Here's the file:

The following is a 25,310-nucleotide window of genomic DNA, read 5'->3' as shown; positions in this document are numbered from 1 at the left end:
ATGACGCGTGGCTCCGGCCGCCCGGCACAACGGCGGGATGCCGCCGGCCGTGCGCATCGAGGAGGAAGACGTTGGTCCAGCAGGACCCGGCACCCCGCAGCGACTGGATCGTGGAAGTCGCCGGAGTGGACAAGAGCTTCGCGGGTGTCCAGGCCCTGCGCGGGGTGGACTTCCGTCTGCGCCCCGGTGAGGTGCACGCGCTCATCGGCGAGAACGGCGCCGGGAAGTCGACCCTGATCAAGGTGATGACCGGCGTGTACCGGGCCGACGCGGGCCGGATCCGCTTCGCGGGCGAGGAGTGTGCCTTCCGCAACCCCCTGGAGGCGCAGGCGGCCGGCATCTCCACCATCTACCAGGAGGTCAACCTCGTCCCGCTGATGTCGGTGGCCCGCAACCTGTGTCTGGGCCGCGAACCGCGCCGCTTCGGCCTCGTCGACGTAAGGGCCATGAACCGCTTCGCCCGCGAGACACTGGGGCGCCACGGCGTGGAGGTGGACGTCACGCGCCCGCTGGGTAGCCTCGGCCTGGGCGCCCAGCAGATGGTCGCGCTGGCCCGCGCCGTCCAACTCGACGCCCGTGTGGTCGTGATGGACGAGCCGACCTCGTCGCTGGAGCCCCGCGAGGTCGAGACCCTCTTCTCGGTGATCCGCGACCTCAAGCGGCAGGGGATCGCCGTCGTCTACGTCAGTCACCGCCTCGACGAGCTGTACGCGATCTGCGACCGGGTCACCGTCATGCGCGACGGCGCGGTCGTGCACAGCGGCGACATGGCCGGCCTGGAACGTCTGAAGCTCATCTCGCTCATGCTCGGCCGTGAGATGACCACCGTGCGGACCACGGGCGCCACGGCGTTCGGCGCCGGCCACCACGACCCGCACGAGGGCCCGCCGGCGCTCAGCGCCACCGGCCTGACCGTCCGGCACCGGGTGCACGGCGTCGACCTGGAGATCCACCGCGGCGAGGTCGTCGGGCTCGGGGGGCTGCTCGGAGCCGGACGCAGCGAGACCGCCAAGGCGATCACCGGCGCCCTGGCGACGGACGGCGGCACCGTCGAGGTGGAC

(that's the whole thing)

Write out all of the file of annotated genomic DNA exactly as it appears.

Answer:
The following is a 25,310-nucleotide window of genomic DNA, read 5'->3' as shown; positions in this document are numbered from 1 at the left end:
ATGACGCGTGGCTCCGGCCGCCCGGCACAACGGCGGGATGCCGCCGGCCGTGCGCATCGAGGAGGAAGACGTTGGTCCAGCAGGACCCGGCACCCCGCAGCGACTGGATCGTGGAAGTCGCCGGAGTGGACAAGAGCTTCGCGGGTGTCCAGGCCCTGCGCGGGGTGGACTTCCGTCTGCGCCCCGGTGAGGTGCACGCGCTCATCGGCGAGAACGGCGCCGGGAAGTCGACCCTGATCAAGGTGATGACCGGCGTGTACCGGGCCGACGCGGGCCGGATCCGCTTCGCGGGCGAGGAGTGTGCCTTCCGCAACCCCCTGGAGGCGCAGGCGGCCGGCATCTCCACCATCTACCAGGAGGTCAACCTCGTCCCGCTGATGTCGGTGGCCCGCAACCTGTGTCTGGGCCGCGAACCGCGCCGCTTCGGCCTCGTCGACGTAAGGGCCATGAACCGCTTCGCCCGCGAGACACTGGGGCGCCACGGCGTGGAGGTGGACGTCACGCGCCCGCTGGGTAGCCTCGGCCTGGGCGCCCAGCAGATGGTCGCGCTGGCCCGCGCCGTCCAACTCGACGCCCGTGTGGTCGTGATGGACGAGCCGACCTCGTCGCTGGAGCCCCGCGAGGTCGAGACCCTCTTCTCGGTGATCCGCGACCTCAAGCGGCAGGGGATCGCCGTCGTCTACGTCAGTCACCGCCTCGACGAGCTGTACGCGATCTGCGACCGGGTCACCGTCATGCGCGACGGCGCGGTCGTGCACAGCGGCGACATGGCCGGCCTGGAACGTCTGAAGCTCATCTCGCTCATGCTCGGCCGTGAGATGACCACCGTGCGGACCACGGGCGCCACGGCGTTCGGCGCCGGCCACCACGACCCGCACGAGGGCCCGCCGGCGCTCAGCGCCACCGGCCTGACCGTCCGGCACCGGGTGCACGGCGTCGACCTGGAGATCCACCGCGGCGAGGTCGTCGGGCTCGGGGGGCTGCTCGGAGCCGGACGCAGCGAGACCGCCAAGGCGATCACCGGCGCCCTGGCGACGGACGGCGGCACCGTCGAGGTGGAC